Scorned by critics on both the left and right and hunted by police, the black bloc is bringing its radical tactics to the massive protest movement sparked by the presidency of Donald Trump.

The masked militants went fist to fist with neo-Nazis at the state Capitol in June, where five of their allies were stabbed. Black bloc tactics also dogged Trump’s inaugural ceremonies in Washington, leaving broken windows, vandalized banks and a torched limo.

And early this month on the UC Berkeley campus, black bloc militants tore down police barricades, broke windows, started a fire and assaulted Trump supporters.

They represented a small percentage of the 1,000 mostly nonviolent demonstrators who went to Berkeley to protest a speech by controversial Breitbart columnist and conservative writer Milo Yiannopoulos, but they dominated the outcome.

. February 13, 2017 at 7:40 pm

Its aim was, and still is, direct action. Practitioners care little for speech or to shape public opinion, and the media are held in disdain, as are liberals who espouse nonviolence.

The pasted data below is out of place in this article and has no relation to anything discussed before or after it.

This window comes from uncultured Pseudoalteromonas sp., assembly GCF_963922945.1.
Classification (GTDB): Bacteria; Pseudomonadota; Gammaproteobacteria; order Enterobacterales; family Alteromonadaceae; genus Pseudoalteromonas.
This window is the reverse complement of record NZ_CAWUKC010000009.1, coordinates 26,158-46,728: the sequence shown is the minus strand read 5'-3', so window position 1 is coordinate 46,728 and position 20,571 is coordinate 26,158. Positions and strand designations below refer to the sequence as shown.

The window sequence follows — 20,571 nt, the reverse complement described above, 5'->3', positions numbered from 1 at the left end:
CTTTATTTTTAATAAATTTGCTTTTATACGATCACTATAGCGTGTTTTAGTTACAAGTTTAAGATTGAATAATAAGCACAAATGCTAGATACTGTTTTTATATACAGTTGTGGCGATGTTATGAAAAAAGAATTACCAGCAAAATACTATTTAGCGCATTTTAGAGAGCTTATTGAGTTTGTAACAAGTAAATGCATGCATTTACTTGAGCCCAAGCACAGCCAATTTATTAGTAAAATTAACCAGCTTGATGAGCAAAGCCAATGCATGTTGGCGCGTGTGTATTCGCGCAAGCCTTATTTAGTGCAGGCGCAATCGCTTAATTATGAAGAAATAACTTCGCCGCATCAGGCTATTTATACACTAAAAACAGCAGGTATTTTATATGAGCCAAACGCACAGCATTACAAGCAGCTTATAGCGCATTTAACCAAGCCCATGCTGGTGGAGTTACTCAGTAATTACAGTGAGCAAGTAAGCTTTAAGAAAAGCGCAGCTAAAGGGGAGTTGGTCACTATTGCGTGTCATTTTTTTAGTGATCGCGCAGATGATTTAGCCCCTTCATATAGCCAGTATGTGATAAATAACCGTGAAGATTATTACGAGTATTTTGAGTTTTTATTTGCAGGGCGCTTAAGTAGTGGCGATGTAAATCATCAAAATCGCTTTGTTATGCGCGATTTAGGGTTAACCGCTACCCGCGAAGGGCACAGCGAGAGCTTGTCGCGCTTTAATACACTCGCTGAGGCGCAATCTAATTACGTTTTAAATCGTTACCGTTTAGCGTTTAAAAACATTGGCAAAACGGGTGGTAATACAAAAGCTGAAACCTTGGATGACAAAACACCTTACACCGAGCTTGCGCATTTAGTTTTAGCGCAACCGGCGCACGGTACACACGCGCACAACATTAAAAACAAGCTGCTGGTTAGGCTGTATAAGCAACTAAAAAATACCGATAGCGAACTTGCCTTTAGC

Members operate in small squads that organize themselves around flags during the havoc of a protest. Many are anarchists, and anarchist websites such as It’s Going Down provide a public platform for reports from the underground.

They say they battle police brutality, corporate greed, immigration bans and erosion of civil liberties. The Bay Area has provided a fertile base for the group, especially Oakland, birthplace to the armed militias of the Black Panther movement.

“I subscribe to self-defense in the very same sense that the Black Panther Party does and that Malcolm X does,” said a veteran Bay Area black bloc militant who spoke on the condition that he not be named because much of the group’s actions are illegal.